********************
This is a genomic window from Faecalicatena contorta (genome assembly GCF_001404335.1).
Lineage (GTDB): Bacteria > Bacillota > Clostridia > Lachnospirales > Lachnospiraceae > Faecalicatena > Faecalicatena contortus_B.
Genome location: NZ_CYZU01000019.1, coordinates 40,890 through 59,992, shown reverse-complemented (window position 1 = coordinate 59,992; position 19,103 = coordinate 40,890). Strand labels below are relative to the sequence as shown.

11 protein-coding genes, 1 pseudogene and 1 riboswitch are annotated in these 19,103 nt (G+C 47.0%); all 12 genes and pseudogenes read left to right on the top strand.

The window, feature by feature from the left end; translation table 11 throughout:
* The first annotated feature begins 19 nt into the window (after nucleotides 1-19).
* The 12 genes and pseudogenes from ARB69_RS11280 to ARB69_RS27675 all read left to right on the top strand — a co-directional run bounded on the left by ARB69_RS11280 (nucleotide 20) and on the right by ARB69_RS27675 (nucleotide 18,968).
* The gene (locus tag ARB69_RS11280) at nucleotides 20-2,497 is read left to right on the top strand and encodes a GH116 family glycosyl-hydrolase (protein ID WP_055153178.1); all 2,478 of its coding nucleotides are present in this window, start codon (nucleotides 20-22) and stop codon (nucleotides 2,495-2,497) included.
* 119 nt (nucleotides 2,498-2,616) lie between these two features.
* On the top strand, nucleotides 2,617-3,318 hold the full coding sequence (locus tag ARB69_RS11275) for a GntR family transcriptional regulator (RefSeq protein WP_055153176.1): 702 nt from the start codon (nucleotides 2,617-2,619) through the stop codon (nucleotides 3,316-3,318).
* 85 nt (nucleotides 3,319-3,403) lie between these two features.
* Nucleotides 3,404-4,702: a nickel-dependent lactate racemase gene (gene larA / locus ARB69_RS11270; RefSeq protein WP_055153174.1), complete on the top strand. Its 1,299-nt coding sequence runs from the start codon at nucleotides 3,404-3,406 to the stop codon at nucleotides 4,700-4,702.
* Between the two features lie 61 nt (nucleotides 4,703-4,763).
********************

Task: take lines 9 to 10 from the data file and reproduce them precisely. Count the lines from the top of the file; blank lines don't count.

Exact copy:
* 119 nt (nucleotides 2,498-2,616) lie between these two features.
* On the top strand, nucleotides 2,617-3,318 hold the full coding sequence (locus tag ARB69_RS11275) for a GntR family transcriptional regulator (RefSeq protein WP_055153176.1): 702 nt from the start codon (nucleotides 2,617-2,619) through the stop codon (nucleotides 3,316-3,318).